How do you do ‘community engagement’ with kids?

Published on
July 27, 2023

As I was reporting “Notice to Quit,” a series on the effects of eviction on Connecticut’s families and children, I talked with a lot of kids who had questions about how eviction worked.

Many were scared or anxious about what would happen next. They worried about school, and when they would have their new room. 

I also talked with their parents about how they approached the subject with their children. Lots of those parents told me that it was a hard conversation to begin, especially when they didn’t have many of the answers about where they’d be living long term, whether their kids would be able to go to the same school, or even where they’d be staying that night.

After those conversations and after publishing the project, we wanted to publish something aimed at helping the kids understand evictions. They were the central part of the project, so it made sense to try to offer a book geared toward them.

It took several conversations with linguists, child development experts, and educators as well as reading piles of children’s books to decide on the style of the book.

What we ended up producing is a short children’s book called “Home Again.” The text is paired with coloring pages so the kids can interact more fully with it.

The goal of the book is to help facilitate conversations between parents and kids and help kids going through eviction understand that they are not alone. We uploaded the coloring books as a PDF on our webpage and had 400 copies of the regular book printed.

This summer, we are embarking on an engagement effort to make sure that kids have access to the book. We’re starting with several scheduled storytimes across the state, beginning in Hartford, Connecticut.

Throughout the project, the Connecticut Mirror organized several community engagement events, including with legal aid groups seeking to connect with adults who were being evicted. While setting up events for kids has several differences, there are also a couple of common themes.

Set up partnerships

Whenever we attempted community engagement, it was made better by working with another organization. More people came to the events, and they were more engaged.

These organizations already have connections in the community. They know people and what they need better than a journalist trying to make that connection for the first time.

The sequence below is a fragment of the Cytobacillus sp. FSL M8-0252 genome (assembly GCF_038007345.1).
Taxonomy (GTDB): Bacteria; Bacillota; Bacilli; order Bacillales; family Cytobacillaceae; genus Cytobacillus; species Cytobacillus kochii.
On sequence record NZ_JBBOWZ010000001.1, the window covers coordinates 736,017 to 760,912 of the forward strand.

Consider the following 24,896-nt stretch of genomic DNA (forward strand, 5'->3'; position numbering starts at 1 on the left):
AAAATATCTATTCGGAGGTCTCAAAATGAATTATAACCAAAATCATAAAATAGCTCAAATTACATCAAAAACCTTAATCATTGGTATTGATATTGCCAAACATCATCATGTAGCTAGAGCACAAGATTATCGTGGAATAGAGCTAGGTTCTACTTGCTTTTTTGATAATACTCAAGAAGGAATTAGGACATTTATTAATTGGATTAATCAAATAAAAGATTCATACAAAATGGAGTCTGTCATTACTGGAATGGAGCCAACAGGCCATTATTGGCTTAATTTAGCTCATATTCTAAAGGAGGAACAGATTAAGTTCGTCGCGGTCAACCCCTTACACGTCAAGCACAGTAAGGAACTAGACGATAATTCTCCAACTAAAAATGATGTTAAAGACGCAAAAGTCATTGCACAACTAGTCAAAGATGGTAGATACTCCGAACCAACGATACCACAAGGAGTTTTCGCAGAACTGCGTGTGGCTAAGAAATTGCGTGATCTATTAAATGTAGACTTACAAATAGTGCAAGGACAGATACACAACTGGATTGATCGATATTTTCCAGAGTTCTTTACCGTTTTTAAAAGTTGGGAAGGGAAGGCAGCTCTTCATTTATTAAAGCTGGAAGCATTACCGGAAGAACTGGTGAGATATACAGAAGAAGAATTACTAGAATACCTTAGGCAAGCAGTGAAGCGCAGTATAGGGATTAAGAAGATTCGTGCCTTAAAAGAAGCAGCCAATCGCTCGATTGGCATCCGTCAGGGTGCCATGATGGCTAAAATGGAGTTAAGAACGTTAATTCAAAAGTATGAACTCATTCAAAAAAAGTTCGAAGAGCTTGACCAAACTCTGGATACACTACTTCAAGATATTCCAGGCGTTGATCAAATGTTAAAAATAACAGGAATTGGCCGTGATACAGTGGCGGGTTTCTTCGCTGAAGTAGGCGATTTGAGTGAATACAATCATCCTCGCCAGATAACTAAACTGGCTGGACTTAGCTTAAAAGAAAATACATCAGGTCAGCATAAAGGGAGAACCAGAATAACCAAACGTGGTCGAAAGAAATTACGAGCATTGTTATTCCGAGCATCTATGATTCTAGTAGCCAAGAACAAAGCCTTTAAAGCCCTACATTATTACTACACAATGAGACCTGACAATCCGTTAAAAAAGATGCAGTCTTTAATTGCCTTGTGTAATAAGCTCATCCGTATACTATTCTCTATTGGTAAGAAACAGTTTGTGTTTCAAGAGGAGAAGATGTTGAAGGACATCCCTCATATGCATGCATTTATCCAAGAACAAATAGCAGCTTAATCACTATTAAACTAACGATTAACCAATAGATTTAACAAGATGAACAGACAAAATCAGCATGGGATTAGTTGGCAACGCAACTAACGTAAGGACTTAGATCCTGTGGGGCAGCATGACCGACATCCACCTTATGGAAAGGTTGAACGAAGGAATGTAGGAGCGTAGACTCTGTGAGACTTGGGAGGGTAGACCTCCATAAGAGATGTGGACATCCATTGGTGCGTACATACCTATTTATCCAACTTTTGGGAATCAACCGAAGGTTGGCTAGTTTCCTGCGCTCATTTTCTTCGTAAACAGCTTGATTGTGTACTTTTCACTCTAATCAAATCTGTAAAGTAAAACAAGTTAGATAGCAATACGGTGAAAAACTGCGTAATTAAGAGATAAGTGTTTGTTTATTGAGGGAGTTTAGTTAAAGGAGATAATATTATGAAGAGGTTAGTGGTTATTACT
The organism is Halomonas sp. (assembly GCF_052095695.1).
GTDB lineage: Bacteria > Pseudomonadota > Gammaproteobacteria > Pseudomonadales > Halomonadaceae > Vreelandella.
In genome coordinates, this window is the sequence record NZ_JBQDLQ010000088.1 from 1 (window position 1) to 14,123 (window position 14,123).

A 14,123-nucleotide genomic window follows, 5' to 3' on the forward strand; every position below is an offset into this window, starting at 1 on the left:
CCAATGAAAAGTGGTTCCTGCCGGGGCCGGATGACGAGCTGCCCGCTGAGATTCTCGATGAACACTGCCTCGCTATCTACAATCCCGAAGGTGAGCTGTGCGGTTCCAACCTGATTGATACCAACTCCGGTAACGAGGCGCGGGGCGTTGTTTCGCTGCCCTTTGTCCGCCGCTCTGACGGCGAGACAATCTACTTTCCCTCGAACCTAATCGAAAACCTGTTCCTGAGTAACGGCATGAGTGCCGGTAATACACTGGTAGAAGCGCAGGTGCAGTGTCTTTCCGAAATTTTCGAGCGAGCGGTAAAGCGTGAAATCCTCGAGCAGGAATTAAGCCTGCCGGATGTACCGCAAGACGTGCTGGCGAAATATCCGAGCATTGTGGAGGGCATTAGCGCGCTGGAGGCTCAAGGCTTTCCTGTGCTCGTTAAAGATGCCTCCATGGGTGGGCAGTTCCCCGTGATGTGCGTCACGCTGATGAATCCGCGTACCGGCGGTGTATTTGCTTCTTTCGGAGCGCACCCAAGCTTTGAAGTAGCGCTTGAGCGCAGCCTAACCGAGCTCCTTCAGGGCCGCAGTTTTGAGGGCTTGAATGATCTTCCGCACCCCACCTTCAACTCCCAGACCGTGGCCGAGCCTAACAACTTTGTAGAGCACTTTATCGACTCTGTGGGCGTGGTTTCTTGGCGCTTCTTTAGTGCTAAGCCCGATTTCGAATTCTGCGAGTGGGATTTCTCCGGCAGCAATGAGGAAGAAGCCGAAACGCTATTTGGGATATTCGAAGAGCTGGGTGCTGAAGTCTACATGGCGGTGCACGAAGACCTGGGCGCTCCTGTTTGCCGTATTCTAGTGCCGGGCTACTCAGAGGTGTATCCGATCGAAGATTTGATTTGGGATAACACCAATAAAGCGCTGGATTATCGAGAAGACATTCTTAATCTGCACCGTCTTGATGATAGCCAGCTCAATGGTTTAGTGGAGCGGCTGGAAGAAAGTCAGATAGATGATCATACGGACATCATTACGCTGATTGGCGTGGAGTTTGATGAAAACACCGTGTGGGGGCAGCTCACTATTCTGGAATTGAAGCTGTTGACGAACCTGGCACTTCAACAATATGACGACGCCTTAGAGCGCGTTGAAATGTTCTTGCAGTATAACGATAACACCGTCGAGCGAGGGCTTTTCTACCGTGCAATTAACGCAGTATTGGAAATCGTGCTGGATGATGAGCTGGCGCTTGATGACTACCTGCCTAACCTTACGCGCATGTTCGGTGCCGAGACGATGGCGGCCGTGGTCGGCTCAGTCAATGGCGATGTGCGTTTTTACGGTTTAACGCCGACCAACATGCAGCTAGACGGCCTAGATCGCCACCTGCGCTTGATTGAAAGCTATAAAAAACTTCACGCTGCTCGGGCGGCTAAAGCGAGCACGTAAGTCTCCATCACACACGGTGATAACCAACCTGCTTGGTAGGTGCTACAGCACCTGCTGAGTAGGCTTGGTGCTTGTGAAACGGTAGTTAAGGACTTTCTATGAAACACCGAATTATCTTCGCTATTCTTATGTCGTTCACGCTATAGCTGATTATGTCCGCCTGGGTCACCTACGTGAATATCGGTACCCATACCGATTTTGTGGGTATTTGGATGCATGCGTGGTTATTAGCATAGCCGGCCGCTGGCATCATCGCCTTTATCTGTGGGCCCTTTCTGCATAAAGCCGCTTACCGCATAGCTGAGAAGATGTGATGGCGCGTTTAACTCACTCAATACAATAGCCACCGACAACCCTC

For our storytimes, this meant partnering with libraries and housing organizations that work with families. They helped us hugely by setting dates and letting the families in their networks know about it.

Our first storytimes were very well attended, and we have more ongoing throughout the summer.

Mix your messaging

The organizations we worked with for the storytimes did some of their own messaging around the events. They posted on their websites, put up flyers and shared the events on social media.

This was helpful, since people were already accustomed to looking for events and services through these organizations. But in order to reach a variety of audiences, we did some advertising about the events ourselves.

We posted on social media, emailed people we knew were interested in the topic, and wrote up a newsletter to people who had subscribed to updates on “Notice to Quit.” This was important because it allowed us reach a broader audience.

Even when some people couldn’t make it to the storytimes, many learned about the book through our outreach. Several people emailed and asked for a copy for their organization or family. Others wanted to know where they could download the coloring pages.

Having this variety of messaging helped us to connect with more people and got us closer to reaching the goals we’d set ahead of the book’s release — to get out 1,000 copies, either by way of the printed book or coloring page downloads.

Make it fun!

The biggest difference between community engagement events and the storytimes we held for kids was that with kids the emphasis was on having fun.

While the topics of eviction and housing are heavy, and our end goal is to provide this information as a resource for children experiencing housing insecurity, groups of kids are not going to participate in the same way if the programs are not fun.

In order to make it fun, we tried a couple of things. The book includes a recurring line about how the main character scrunches her eyes closed and counts to three to calm herself down. So every time we read that line, I asked the kids to do the same thing as the character.

I also brought in the coloring pages and a big bucket of crayons with as many colors as I could find. Kids get excited about 120 packs of crayons.

I also started every storytime by playing music — “Can’t Stop the Feeling” from the Trolls movie. We jumped around and danced to the song for one minute at the start to get the energy out before sitting still to read the book. 

Then we would do another minute at the end — just for fun.